Starting a Class on Revelation – Any Suggestions

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So I have finally bit the bullet and just started a class on Revelation last week. Since this is my first time teaching this book I thought maybe a few of you who have might have some words of wisdom or perspective to offer. Here are my reference books:

Am I missing anything you think critical to understanding the book? And don’t toss the Left Behind Series at me 🙂

0 Responses

  1. There’s this really neat book on the Seven Churches called Letters From The Lamb

    OK, enough shameless plugs. If you don’t want to get my book, I’d recommend looking at Sir William Ramsey’s stuff on the Seven Churches. It’s in public domain; just Google it.

    Grace and peace,
    Tim Archer

    1. I heard the author of that book is some sort of “change agent” 😉 Thanks for reminding me you published that last year. Where is the best place to get a copy that benefits you the most?

  2. Matt,

    Has Dr. Oster’s long awaited commentary on Revelation been published yet? The last time I spoke with him, he had secured a publisher (I can’t remember which one) but had a few minor things to do before publication.

    Grace and peace,


  3. I think that Jim McGuiggan has some good things to say about it in his little book on Revelation. Richard Bauckham is suppose to be good too.

  4. Don’t have much for you. “The Meaning and Message of Revelation” (Edward McDowell, 1951, Nashville, ISBN 0-8054-1315-4 4213-15) that I studied in college obscured as much as it revealed. But it has its moments, especially when sharing culture of the time or different tenses of language used.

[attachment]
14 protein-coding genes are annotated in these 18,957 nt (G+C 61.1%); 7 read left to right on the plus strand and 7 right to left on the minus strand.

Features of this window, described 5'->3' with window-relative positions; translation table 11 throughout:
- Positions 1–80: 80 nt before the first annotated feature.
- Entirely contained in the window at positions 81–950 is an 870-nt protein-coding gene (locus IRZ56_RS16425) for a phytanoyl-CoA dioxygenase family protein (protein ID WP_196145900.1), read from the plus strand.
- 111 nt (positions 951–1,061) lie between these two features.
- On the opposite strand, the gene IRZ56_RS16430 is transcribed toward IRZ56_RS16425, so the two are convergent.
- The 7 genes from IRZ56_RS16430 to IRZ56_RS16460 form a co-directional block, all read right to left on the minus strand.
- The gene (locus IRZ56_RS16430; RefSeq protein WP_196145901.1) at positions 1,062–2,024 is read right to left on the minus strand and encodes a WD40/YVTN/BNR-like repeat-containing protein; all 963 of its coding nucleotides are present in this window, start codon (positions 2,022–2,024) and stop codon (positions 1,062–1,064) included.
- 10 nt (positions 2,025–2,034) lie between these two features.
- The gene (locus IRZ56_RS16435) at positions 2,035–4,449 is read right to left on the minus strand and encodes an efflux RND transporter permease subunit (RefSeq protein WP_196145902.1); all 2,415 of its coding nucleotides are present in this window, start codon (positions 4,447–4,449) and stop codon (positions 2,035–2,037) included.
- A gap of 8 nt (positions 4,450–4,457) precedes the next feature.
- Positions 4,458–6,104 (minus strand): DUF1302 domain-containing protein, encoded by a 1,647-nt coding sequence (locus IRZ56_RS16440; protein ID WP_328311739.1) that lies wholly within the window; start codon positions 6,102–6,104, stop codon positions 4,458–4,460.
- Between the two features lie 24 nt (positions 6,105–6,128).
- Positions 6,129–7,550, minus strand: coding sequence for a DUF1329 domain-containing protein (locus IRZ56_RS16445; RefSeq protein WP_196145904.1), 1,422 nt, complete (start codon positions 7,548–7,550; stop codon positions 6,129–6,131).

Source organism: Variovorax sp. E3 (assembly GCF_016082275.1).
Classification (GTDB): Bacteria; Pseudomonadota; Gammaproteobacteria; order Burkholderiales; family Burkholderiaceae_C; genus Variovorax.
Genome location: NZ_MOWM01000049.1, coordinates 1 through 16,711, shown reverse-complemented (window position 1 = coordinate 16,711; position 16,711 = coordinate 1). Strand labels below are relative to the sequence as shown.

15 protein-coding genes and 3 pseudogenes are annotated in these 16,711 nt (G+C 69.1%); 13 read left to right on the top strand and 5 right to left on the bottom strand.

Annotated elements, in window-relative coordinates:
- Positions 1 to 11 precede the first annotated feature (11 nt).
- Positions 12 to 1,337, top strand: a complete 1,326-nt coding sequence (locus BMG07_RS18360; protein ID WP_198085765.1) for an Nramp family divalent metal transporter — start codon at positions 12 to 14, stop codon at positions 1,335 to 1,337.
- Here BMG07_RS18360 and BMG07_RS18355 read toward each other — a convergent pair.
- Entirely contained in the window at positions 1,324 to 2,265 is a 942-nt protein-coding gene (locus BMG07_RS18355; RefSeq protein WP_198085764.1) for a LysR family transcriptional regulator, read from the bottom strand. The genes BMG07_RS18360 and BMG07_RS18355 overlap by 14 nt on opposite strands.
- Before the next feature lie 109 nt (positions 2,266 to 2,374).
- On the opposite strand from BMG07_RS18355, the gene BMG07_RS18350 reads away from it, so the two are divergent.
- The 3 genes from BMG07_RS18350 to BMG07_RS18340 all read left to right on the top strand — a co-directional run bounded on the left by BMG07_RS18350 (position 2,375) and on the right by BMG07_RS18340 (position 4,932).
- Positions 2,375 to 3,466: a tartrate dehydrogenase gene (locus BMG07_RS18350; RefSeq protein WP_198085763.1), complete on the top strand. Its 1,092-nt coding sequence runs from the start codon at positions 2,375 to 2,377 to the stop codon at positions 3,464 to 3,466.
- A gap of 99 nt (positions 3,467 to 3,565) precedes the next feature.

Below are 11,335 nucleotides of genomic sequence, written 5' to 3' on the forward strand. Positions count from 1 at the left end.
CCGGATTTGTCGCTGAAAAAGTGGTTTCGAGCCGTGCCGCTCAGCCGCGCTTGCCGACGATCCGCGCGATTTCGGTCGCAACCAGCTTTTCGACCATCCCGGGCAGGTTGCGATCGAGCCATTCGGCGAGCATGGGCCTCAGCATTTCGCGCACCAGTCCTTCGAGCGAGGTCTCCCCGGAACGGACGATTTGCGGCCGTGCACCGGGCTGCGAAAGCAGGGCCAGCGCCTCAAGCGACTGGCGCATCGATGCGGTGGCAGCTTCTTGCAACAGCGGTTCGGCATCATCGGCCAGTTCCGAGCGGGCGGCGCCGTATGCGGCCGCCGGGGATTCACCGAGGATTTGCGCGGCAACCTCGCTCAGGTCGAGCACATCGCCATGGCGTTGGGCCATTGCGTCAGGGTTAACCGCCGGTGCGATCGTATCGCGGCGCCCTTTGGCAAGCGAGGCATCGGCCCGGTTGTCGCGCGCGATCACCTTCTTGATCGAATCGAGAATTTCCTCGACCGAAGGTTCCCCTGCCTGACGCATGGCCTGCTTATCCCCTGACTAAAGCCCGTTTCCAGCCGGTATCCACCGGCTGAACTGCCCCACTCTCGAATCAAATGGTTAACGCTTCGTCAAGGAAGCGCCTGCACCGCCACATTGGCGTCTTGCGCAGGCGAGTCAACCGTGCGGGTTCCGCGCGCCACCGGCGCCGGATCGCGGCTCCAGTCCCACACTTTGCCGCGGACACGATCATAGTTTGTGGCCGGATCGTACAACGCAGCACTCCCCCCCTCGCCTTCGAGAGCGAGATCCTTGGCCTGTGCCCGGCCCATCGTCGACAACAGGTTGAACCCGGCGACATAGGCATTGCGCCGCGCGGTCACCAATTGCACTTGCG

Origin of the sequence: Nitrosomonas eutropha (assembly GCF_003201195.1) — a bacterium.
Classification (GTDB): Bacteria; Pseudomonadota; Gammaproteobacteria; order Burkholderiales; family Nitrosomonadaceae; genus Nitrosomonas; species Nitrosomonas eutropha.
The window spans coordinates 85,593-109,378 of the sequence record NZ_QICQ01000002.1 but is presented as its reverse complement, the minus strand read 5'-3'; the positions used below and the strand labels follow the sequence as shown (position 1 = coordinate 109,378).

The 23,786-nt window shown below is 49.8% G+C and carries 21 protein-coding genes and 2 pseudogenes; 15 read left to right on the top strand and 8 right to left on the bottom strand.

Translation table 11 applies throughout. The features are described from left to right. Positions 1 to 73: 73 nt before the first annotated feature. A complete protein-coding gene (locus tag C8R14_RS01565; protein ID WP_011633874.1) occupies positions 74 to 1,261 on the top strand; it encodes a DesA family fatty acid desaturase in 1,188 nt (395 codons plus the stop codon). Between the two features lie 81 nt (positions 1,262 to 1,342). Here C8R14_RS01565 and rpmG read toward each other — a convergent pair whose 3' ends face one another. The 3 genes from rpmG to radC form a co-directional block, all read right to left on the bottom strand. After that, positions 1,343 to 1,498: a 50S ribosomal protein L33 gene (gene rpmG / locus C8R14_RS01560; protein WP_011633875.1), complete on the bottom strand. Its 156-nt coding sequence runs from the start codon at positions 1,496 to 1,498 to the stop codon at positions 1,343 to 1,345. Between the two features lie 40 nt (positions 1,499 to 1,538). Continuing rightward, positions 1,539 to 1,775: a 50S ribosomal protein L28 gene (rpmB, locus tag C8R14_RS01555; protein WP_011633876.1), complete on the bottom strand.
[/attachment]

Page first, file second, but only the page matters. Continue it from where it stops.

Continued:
Here’s some scattered thoughts I had finishing a blog study of the parousia with the Revelation to John: Second Coming, Part XII. I apologize for its fragmented nature. The day I wrote it was, as Radar of M*A*S*H once said, “One day. One very bad day.”

  5. Reading Witherington. Will also be reading the New International Commentary on Revelation. Interested to see what you do.

    Preaching on in next month.

  6. Okay, so this may be the weirdest suggestion, but I think anybody reading and teaching Revelation could really benefit by spending an hour or so in a local comic book store. Not for exegetical insight, but because of style and storytelling. Revelation really reads like the comic book of the NT, full of vivid image frames, heroics and villainry, and grand themes. Take it for what it’s worth, but if you read the book as a whole in a single setting, I think a comic book is really the best parrallel in contemporary literature.

  7. I’ve used some illustrations that can be purchased at, and they were really helpful. Now, the artist does include some pictures of the rapture, etc., but the stuff taken directly from the text of Revelation is great. It does highlight the vivid imagery in ways I hadn’t thought of earlier. I used in powerpoint, and it helped us review the storyline in the first few minutes of each class.
    Also, Stafford North has some good materials, specifically an introductory discussion of the different approaches that is very Bible-class friendly.

  8. I have found David L. Roper’s Truth for Today commentary on Revelation very helpful. Also, as A Lamb Slain by Floyd Irvin Stanley has some good stuff in it.

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